Geeks give Jabulani wind tunnel workout
On Wednesday, they tackled a different object: the controversial new Jabulani ball at this year's World Cup.
The brouhaha over the Jabulani - both on the pitch and in the blogosphere - prompted scientists at the Nobel Prize-winning Caltech to test differences between the traditional ball and the upstart.
The two balls were put into the Lucas Wind Tunnel and exposed to wind speeds of about 10 metres per second, slower than a typical kicked ball. A smoke machine was used to visualise to air movement around the ball.
How did the match end? Well, like many games at the World Cup being hosted by South Africa, it was a draw.
Caltech assistant professor of aeronautics Beverley McKeon said it was difficult to say which ball was better but she noted the Jabulani's smoothness could create less drag and therefore less predictable movement.
Created by sport manufacturer Adidas, the Jabulani is seamless and so has a smoother surface, while the old ball has deeper grooves between the panels, creating a more turbulent airflow.
"It's very counterintuitive, but the rougher the ball, the more predictable its trajectory," McKeon told reporters, adding that a smoother ball with higher speeds would not follow as clear a path.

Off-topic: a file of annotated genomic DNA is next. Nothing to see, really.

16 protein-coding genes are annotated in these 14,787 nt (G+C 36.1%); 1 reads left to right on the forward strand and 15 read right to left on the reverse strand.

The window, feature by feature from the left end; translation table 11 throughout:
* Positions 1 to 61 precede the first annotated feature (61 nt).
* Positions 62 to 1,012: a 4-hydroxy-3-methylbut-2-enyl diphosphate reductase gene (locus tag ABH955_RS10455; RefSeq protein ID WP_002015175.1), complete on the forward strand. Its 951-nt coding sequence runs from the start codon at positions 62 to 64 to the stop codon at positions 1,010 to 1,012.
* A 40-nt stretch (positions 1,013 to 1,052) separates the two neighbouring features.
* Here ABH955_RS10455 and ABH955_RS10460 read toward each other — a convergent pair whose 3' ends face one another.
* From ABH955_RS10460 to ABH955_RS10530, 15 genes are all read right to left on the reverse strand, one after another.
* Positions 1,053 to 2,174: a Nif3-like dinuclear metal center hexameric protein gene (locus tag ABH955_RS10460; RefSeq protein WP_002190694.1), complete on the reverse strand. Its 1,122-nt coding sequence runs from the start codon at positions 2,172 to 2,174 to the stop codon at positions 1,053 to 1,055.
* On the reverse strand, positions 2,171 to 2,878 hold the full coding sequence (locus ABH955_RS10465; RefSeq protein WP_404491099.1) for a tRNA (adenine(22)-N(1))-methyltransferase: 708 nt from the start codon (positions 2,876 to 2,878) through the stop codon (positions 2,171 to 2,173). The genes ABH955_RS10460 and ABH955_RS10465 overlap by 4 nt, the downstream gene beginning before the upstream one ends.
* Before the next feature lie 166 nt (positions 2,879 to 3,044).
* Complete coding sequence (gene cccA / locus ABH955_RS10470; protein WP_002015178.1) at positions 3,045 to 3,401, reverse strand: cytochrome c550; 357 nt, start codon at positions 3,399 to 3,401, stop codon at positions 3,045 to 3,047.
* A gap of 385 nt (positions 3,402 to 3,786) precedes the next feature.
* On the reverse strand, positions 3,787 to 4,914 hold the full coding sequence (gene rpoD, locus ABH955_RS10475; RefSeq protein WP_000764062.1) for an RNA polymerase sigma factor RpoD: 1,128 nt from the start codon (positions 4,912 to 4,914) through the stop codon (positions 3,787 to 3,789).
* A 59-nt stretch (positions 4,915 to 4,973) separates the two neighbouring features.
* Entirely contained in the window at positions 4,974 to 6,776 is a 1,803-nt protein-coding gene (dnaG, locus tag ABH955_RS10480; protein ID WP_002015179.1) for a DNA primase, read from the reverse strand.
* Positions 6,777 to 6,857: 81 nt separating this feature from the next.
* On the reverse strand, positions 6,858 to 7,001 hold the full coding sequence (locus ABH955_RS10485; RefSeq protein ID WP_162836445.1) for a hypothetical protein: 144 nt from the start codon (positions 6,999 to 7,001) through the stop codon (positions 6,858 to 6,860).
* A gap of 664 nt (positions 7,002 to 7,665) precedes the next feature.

Those findings match some of the complaints in the World Cup community where players, coaches and fans have blamed the Jabulani for bizarre trajectories and missed plays.
Spanish striker Fernando Torres complained about the ball after he fluffed several scoring opportunities in Monday's 2-0 win over Honduras in Group H.
"We need to practise a bit more with this Jabulani because we are having a bit of bother with it," Torres told reporters.
Amidst the controversy and tests like Caltech's, Adidas maintained the new ball "meets or exceeds all FIFA approved standards, and tests from the University of Loughborough scientifically prove its unprecedented stable flight and laser-like precision".
McKeon recommends players should just take more time to adapt to the ball's differences.
Like any good scientist, she said more advanced testing is needed to take into account other factors such as spin and increased speed.
That did not stop her, however, from making her own call about why England goalkeeper Robert Green farcically fumbled in his team's opening 1-1 draw with the United States.
"Of course, I can blame it on the ball," she said.